Watching Nokia's device division, once a world leader in technology, being dismembered by its current owner Microsoft is pretty horrible, even more so because it was pretty clear from the outset that the marriage between the two companies would fail.
And failed it has. The latest round of job cuts is again large, 7,800, and most of these will be in Finland.
I've put in a few questions as to whether or not this is it, no more Nokia-made handsets and other devices, but it's hard to see how manufacturing can continue although some of the design capability could be retained.
As it's been said before, Stephen Elop's sale of Nokia's device division to Microsoft was a colossal mistake for both companies - that's apparent when you look at Nokia Networks, which provides telco infrastructure equipment, and which appears to be trucking along nicely despite tough competition.
Nokia will go down in history is a technology pioneer that led the smartphone market by a huge margin but which was, and I hate the term, disrupted. So much so that there was no coming back once it was in dire straits. Painting itself into a Microsoft corner with no real decision making capability or flexibility only served to further tighten the noose around Nokia's corporate neck.
The latest round of sackings should also make it clear that Mr Nice Guy Nadella really is an iron fist in a velvet glove.
His relatively short tenure has seen Microsoft shed almost 26,000 jobs. Most of these are at Nokia, and the sackings will hurt Finland as a whole - I'm betting Microsoft will be a swear-word in that country from now on if it isn't already.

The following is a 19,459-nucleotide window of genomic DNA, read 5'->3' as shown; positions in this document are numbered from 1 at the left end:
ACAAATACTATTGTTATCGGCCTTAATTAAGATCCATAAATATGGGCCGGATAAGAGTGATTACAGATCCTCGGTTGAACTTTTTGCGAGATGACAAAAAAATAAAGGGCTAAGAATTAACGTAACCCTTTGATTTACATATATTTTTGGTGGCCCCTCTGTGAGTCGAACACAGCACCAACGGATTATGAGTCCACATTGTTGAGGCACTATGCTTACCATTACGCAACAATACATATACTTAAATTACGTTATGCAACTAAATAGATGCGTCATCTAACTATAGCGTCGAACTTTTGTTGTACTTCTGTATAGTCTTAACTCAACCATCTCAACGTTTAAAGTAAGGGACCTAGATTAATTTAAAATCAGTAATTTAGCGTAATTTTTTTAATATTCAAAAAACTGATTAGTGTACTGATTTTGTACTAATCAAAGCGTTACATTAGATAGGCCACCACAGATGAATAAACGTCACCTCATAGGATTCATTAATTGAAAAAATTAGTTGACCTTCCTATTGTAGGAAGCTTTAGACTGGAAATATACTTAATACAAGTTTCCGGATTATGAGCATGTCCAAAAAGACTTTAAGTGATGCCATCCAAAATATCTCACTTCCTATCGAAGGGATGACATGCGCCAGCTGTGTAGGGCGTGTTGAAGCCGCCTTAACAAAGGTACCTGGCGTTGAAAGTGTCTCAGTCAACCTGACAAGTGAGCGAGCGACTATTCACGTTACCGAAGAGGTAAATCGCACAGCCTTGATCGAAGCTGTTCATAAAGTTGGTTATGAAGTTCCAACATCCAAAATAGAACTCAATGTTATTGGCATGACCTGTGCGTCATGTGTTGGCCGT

Nadella is no doubt looking at how Nokia is falling to bits in front of him, and trying to stop the rot from spreading to Microsoft as well. Expect the chill winds of Nadella's trimming the fat and focusing on core business to blow through other parts of Microsoft as well.
Who actually was the father of SMS?
Speaking of Nokia, it seems I was too hasty in anointing Finnish engineer Matti Makkonen, who died earlier this week, as the person who invented the Short Message Service or texting.
Instead, Makkonen appears to have had little or no involvement in the development of SMS, apart from working in the telco biz when it happened, despite what BBC and others reported.
If you really want to know the history of texting, it is published in the book Short Message Service: The creation of personal global text messaging in great detail in 2010, to celebrate the 25th anniversary of the technology.
Who the actual creators of SMS then? That's not clear, unfortunately, but it seems to have been a team work by engineers in the GSM mobile telco standards organisation.
There was no pizza either, as Simon Rockman of The Register notes.
Makkonen's role or lack thereof in the development of SMS doesn't alter the fact that it's pretty amazing technology that has changed society globally. It would be great to find out who put it together and give them the kudos they deserve.